Find us on Facebook!
  • Mazel tov to Idina Menzel on making Variety "Power of Women" cover!
  • "How much should I expect him and/or ask him to participate? Is it enough to have one parent reciting the prayers and observing the holidays?" What do you think?
  • New York and Montreal have been at odds for far too long. Stop the bagel wars, sign our bagel peace treaty!
  • Really, can you blame them?
  • “How I Stopped Hating Women of the Wall and Started Talking to My Mother.” Will you see it?
  • Taglit-Birthright Israel is redefining who they consider "Jewish" after a 17% drop in registration from 2011-2013. Is the "propaganda tag" keeping young people away?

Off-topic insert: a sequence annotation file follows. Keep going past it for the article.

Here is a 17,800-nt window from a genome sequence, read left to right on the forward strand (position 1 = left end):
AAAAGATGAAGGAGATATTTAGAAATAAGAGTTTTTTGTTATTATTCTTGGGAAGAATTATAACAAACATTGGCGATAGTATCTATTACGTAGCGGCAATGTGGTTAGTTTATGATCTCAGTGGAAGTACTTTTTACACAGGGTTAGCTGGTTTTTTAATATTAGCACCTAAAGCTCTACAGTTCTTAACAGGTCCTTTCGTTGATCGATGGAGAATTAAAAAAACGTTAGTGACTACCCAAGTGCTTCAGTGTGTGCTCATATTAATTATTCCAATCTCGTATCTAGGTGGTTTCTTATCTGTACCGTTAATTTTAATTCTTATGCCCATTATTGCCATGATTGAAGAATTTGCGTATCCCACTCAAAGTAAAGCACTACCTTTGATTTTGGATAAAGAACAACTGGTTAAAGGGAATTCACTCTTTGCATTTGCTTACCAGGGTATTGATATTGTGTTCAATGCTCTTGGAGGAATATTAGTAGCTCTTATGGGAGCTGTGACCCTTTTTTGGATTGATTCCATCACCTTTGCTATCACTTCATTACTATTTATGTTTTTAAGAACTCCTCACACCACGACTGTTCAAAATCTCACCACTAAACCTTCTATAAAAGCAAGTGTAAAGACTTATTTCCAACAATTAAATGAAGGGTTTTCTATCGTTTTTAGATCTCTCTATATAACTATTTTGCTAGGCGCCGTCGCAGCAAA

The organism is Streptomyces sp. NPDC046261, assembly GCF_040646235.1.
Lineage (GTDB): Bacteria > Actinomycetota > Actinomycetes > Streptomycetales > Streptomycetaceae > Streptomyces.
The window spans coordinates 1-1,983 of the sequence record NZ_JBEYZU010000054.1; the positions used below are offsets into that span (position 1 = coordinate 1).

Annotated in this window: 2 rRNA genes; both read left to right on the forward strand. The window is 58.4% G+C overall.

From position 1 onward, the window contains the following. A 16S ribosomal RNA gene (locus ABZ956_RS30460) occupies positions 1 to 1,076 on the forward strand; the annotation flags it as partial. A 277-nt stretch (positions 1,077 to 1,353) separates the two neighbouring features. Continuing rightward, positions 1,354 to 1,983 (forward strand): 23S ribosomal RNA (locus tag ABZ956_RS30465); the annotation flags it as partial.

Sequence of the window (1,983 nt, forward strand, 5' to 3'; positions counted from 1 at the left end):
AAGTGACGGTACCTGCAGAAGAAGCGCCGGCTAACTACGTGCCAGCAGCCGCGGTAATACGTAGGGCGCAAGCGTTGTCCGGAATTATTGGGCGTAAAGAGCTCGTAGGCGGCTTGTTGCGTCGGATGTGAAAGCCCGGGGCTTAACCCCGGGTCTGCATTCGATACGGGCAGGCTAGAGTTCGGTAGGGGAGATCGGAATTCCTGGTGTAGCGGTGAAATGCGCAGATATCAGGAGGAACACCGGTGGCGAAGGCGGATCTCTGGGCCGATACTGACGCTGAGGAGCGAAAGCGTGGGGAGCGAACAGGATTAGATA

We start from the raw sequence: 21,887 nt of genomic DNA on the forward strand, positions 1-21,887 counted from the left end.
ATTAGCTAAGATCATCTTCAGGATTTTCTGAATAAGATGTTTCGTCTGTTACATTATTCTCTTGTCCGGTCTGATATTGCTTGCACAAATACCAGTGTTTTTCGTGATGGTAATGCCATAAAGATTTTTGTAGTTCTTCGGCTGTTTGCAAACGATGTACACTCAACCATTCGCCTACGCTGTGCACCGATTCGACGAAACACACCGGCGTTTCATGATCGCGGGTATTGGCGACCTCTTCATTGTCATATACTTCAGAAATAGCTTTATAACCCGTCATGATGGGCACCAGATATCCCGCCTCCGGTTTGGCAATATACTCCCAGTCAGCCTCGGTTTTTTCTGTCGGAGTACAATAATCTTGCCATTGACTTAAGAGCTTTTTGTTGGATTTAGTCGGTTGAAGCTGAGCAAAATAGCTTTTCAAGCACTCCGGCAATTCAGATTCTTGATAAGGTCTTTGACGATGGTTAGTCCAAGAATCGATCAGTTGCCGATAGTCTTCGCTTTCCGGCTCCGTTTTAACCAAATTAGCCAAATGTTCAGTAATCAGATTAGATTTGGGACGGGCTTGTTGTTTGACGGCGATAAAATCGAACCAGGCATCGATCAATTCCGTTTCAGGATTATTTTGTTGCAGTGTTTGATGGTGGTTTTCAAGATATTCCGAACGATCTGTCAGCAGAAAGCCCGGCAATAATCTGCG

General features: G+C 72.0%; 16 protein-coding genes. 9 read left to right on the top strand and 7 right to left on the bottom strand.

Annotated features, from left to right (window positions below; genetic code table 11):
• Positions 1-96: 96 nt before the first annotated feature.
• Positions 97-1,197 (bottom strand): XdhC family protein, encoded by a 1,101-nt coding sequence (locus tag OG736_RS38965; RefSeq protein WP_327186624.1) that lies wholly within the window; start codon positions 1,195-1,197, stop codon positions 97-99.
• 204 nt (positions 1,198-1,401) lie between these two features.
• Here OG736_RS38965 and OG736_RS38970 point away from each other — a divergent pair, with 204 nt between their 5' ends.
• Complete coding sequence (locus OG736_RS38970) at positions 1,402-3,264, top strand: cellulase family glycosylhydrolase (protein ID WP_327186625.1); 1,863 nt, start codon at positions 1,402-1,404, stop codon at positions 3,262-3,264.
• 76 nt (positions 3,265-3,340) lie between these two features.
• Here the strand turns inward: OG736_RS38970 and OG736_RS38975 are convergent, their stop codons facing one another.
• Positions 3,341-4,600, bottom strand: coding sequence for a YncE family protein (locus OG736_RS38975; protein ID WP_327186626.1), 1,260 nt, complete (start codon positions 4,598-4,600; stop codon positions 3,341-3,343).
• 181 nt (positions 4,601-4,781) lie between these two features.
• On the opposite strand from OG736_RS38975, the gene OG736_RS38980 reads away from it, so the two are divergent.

• Happy birthday William Shakespeare! Turns out, the Bard knew quite a bit about Jews.
  • Would you get to know racists on a first-name basis if you thought it might help you prevent them from going on rampages, like the recent shooting in Kansas City?
  • "You wouldn’t send someone for a math test without teaching them math." Why is sex ed still so taboo among religious Jews?
  • Russia's playing the "Jew card"...again.
  • "Israel should deal with this discrimination against Americans on its own merits... not simply as a bargaining chip for easy entry to the U.S." Do you agree?
  • For Moroccan Jews, the end of Passover means Mimouna. Terbhou ou Tse'dou! (good luck) How do you celebrate?
  • Calling all Marx Brothers fans!
  • What's it like to run the Palestine International Marathon as a Jew?
  • Does Israel have a racism problem?
  • from-cache

Would you like to receive updates about new stories?

We will not share your e-mail address or other personal information.

Already subscribed? Manage your subscription.